Is It The Right Time To Buy A Car?

newcar Buying a car can be exhilarating. But before you get swept up in the negotiation process, consider your lifestyle and budget. Do you really need a car? Can you afford one? Are you sure? Do you know the various expenses associated with car ownership? To you have room in your budget for some unexpected expenses?

My daughter just turned 16 and is looking for a car. Several seasoned car salesmen have told me that buying a car between January and May isn’t a good idea. Why? Costs are inflated for one reason: tax rebate checks. Wait until May and most of my contacts have said that I’ll save as much as $1,500.

Here are some of the questions we’re considering as we talk about buying a car for my teenager:

Do You “Need” to Buy a Car?

To determine whether you really need to buy a car in the first place, consider:

  • Necessity: If you don’t require a car for daily transportation, borrowing or renting a car only when you need one may be a more practical choice, especially if your budget is tight. As thrilling as it is to get a new car, it’s devastating to have to sell it because you can’t afford it. (been there done that)
  • Safety: If you already have a car, but you sense – or your mechanic tells you – that your car is no longer safe to drive, it’s time to replace your car with one that runs reliably and includes up-to-date safety features.
  • Savings: Sometimes it’s possible to save money by buying a car. For instance, if you spend a considerable amount of money on fuel, insurance, or repairs due to the condition of your current car, it may be more cost-effective to buy a newer pre-owned car.
  • Budget: Car ownership entails costs beyond the mere purchase price of the car. If you’re not sure you can budget for all of the costs of car ownership, it’s best to put off buying a car until you can cover all of the expenses involved.

Can You Afford a Car?

The expenses involved in owning any type of car include ownership costs (what you pay to buy or lease the car) as well as operating costs (what you pay to maintain the car). Operating costs can be very high, depending on the model you choose. Check out Consumer Reports on any new or used car you consider.

Ownership Costs

  • Purchase price: If you buy your car outright, you’ll likely spend at least $12,000 for a new car, or $4,000 for a well maintained pre-owned car.
  • Loan payments: If you’re not paying the purchase price in full, you have to secure a loan and pay it off in monthly installments. Loan payments vary depending on your down payment – the sum of money you pay up front toward the purchase price. A typical monthly payment is at least several hundred dollars.
  • Insurance: Most states require you to have car insurance that covers your potential liability in case you cause damage or personal injury. Costs vary depending on your car’s value, the types and levels of insurance you carry, your location, and your driving record.
  • Licensing and registration fees: Before you can drive your car legally, you have to pay various fees to your state for license plates and registration (and personal property taxes in my state). Most states charge these fees annually based on the current market value of your car. Costs vary widely by state; expect to spend at least $50–100 for initial licensing and registration fees. You’ll pay slightly less each year as your car depreciates in value.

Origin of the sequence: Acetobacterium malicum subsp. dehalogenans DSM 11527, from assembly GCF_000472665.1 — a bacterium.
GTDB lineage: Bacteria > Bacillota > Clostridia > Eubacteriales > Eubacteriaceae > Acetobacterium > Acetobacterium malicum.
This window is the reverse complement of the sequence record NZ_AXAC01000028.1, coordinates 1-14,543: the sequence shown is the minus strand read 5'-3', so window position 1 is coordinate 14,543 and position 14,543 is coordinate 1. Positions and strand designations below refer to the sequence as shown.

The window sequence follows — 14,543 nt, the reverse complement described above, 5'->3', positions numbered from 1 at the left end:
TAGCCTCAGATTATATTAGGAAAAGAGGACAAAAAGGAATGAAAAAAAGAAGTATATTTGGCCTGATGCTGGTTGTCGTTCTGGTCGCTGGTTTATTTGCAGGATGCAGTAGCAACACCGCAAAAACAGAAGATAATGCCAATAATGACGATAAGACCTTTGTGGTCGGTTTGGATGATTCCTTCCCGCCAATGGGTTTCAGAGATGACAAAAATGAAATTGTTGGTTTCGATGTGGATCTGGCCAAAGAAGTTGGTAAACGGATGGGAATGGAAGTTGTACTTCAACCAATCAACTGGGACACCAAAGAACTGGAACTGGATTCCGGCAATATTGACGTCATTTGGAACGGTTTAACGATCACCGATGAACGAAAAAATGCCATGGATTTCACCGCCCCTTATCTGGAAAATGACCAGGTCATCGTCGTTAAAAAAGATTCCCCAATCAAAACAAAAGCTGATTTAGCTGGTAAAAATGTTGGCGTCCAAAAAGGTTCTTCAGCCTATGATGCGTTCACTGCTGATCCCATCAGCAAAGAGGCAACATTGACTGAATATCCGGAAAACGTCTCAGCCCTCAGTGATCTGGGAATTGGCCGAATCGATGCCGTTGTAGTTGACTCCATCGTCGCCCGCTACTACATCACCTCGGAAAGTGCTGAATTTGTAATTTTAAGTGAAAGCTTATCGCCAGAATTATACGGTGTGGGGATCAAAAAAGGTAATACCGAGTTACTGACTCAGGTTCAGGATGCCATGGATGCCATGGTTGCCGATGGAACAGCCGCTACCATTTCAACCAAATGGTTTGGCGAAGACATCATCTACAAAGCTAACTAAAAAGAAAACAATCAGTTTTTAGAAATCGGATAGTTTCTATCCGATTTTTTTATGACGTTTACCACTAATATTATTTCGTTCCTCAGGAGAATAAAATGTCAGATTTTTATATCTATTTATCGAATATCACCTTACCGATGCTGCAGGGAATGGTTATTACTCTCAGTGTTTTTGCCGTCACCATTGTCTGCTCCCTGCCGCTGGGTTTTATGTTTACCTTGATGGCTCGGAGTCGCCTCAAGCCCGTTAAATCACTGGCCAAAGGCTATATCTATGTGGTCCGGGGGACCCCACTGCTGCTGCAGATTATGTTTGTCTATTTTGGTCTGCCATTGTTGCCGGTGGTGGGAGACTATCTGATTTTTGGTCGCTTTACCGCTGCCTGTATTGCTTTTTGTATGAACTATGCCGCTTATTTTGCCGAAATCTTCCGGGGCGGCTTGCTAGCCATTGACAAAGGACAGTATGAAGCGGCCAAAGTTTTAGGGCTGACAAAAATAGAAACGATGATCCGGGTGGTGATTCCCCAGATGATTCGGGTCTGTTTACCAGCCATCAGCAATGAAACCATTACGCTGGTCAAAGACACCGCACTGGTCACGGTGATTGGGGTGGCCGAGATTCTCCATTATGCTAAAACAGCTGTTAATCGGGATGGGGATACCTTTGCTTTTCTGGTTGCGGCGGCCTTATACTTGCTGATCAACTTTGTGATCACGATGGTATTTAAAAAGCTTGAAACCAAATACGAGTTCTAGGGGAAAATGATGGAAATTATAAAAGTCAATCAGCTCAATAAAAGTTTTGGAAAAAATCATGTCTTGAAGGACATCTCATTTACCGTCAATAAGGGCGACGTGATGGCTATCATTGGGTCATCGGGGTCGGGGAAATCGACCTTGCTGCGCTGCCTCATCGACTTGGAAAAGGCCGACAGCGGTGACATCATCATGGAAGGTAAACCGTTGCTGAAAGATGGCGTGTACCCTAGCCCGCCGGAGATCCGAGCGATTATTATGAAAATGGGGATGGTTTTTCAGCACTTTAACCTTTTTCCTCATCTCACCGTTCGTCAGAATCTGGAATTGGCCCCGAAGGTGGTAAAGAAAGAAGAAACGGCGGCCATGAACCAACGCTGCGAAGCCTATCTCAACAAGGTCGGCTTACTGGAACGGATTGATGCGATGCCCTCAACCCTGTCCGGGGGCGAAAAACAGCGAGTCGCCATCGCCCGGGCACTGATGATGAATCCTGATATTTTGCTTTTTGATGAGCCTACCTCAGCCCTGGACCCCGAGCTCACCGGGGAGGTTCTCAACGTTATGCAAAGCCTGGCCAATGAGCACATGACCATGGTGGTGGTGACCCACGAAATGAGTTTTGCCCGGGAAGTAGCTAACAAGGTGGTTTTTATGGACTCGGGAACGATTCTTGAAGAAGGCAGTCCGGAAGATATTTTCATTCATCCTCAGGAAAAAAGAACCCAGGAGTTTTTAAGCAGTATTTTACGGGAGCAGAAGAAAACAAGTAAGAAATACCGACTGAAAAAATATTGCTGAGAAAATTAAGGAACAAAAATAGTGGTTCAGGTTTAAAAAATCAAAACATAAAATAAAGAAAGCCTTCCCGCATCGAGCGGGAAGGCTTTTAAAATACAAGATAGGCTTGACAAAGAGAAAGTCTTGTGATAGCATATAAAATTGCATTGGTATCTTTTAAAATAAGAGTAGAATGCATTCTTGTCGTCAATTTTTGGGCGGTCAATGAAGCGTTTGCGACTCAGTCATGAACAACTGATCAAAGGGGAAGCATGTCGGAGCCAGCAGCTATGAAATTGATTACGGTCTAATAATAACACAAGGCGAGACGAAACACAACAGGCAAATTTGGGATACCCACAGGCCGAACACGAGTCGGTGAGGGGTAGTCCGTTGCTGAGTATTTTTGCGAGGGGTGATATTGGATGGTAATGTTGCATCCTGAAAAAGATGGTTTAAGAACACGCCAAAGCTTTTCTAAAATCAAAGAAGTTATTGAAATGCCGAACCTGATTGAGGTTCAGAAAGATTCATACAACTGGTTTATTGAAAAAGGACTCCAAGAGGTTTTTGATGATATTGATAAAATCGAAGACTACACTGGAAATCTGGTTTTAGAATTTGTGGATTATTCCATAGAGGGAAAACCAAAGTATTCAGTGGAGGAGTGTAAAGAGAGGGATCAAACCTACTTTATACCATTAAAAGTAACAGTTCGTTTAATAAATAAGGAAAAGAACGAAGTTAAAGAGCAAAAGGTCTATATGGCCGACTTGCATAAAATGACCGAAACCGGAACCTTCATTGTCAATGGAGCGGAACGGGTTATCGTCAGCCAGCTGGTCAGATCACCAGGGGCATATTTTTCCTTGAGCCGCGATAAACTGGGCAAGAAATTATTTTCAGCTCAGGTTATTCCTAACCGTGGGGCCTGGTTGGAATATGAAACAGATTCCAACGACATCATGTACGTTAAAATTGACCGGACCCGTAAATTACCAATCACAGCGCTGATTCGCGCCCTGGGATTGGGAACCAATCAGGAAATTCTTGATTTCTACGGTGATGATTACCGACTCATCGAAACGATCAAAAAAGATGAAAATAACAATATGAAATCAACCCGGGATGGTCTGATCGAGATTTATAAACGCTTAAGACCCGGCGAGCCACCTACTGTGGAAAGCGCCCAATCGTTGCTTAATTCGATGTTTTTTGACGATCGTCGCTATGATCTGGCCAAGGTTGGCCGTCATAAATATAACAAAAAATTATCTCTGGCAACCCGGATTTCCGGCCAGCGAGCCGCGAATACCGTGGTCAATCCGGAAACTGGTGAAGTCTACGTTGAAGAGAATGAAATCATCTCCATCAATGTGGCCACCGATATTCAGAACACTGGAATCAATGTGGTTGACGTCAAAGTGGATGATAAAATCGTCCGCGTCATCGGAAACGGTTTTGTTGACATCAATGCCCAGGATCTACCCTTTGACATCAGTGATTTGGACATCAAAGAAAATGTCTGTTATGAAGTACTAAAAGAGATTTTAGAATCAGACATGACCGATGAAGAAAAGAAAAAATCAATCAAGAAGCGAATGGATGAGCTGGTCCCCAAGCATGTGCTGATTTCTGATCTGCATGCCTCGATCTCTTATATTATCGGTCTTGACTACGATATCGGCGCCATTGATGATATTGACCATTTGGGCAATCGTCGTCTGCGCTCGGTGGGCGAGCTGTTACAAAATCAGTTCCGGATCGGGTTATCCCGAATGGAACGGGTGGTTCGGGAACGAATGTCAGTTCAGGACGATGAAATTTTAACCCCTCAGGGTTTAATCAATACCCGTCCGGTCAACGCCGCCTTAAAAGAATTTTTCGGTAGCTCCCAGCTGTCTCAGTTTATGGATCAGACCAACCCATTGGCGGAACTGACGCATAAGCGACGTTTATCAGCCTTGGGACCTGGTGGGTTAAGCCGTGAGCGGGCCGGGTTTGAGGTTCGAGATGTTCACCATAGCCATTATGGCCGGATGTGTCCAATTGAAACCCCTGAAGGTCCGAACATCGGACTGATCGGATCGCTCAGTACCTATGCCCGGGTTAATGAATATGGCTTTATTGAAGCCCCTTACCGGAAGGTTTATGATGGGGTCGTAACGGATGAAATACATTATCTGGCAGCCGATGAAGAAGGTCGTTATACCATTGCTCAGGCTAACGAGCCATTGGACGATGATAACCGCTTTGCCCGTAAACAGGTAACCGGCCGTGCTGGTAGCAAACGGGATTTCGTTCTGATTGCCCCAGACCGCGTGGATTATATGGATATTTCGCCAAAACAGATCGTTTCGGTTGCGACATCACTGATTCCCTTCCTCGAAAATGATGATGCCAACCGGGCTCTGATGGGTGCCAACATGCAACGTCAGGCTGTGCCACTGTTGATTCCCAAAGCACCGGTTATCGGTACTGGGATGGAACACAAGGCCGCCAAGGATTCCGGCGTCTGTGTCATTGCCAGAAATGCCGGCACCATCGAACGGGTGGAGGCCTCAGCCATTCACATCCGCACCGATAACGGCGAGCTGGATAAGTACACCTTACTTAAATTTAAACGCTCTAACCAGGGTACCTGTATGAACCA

• Taxes: Most states charge sales tax and various other taxes when you purchase a car. These typically total at least 5% of the car’s purchase price.
  • Depreciation: When you buy a new or pre-owned car, you’re spending thousands of dollars on something that will undoubtedly lose value – and lose it quickly. Depreciation, the loss of value that your car suffers over time, determines the resale value, or current market value, of your car. The value of a car depreciates most rapidly in its first year of use. It actually loses value the moment you drive it off the lot!

Operating Costs

  • Fuel: Even the most fuel-efficient cars require that the average driver spend $50–100 per month on gasoline (assuming that gasoline is about $2.50 USD per gallon). If you plan to drive more than the average amount of 12,000 miles per year, or if your car is a gas guzzler (gets less than 20 miles per gallon), expect to spend even more on gasoline.
  • Maintenance: Standard maintenance costs include replacing oil, oil filters, coolant, and other fluids; rotating and changing tires; washing; and regular tune-ups. Expect to spend $25–100 every 3,000–5,000 miles for small maintenance items and $400–1,500 every other year for larger maintenance costs, such as new tires, new timing belts, and other items.
  • Repairs: All cars require occasional repairs beyond standard maintenance. Repairs can cost anywhere from $50–100 for minor work to several hundred or even thousands of dollars to replace major components, such as brakes or transmission.
  • Roadside service: If your car breaks down on the road, you need to pay for a tow truck ($75–125). Many drivers buy membership in various auto clubs, but you can also get this service as part of most car insurance policies.
  • Parking and storage: Unless you own or rent a home with a driveway or garage or live in a neighborhood with free parking space, you need to pay to park or store your car. Expect to pay at least $50–100 for monthly parking privileges, and considerably more if you live in a major city.

Photo by wishymom

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